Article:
Using qualitative research to develop an elaboration of the TIDieR checklist for interventions to enhance vaccination communication: short report

Claire Glenton, Benedicte Carlsen, Brita Askeland Winje, Renske Eilers, Manuela Dominique Wennekes, Tammy C Hoffmann, Simon Lewin, VITAL Consortium

Research output: Contribution to journalArticleResearchpeer-review

1 Citation (Scopus)
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BACKGROUND: The COVID-19 pandemic has led to an increased interest in communication with the public regarding vaccination. Our recent Cochrane qualitative evidence synthesis points to several factors that could influence the implementation and success of healthcare worker communication with older adults about vaccination. However, it is often difficult to assess whether factors identified as potentially important in qualitative studies have been considered in randomized trials because of poor trial reporting. We therefore decided to use our qualitative evidence synthesis findings to encourage better reporting of vaccination communication interventions in trials by developing an elaboration of the TIDieR (Template for Intervention Description and Replication) checklist for intervention reporting.

METHODS: We examined the findings from our Cochrane qualitative evidence synthesis on healthcare workers' perceptions of and experiences with communicating about vaccination with adults over the age of 50 years. We identified factors that could influence the implementation and uptake, and thereby the effectiveness, of vaccination communication interventions. We then drafted a list of the information elements we would need from trial reports to assess whether these factors had been considered in the development of the interventions evaluated in these trials. Finally, we compared our list of information elements to the TIDieR checklist items. We were able to align all of our information elements with the TIDieR items. However, for several of the TIDieR items, we developed a more detailed description to ensure that relevant information would be captured sufficiently in trial reports.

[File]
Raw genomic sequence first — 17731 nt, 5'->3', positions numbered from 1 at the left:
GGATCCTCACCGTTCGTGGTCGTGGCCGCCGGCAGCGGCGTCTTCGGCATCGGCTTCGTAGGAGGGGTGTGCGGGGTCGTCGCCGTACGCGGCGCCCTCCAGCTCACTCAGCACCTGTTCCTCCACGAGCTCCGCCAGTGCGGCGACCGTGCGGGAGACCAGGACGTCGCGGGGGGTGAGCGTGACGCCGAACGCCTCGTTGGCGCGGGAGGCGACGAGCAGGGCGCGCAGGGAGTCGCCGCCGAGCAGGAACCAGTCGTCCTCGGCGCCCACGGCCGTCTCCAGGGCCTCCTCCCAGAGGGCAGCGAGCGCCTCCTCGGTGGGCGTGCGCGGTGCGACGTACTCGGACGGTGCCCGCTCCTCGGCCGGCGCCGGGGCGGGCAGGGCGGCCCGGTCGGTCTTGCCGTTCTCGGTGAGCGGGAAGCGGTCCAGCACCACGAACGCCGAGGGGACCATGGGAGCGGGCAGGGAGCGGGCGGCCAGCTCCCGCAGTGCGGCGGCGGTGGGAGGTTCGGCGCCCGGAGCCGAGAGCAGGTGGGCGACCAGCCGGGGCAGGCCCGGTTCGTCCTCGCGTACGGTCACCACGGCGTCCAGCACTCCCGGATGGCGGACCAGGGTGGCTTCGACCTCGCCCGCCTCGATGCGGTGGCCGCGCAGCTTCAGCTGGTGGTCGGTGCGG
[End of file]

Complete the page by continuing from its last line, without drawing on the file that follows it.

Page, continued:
RESULTS: We developed elaborations for the following TIDieR items: "Why" (item 2), "What-materials" (item 3), "Who provided" (item 5), "How" (item 6), "Where" (item 7) and "Tailoring" (item 9).

CONCLUSIONS: Both qualitative research and trials of intervention effectiveness are critical to furthering our understanding of what works, where, for whom and through which mechanisms. However, a key ingredient for developing this understanding is adequate reporting of intervention design, content and implementation in randomized trials. We hope that this elaboration of the TIDier checklist will improve reporting of interventions in trials focused on vaccine communication with older adults, and thereby enhance the usability of this research for developing future communication strategies.

Original languageEnglish
Article number31
JournalHealth Research Policy and Systems
Issue number1
Publication statusPublished - 19 Mar 2022


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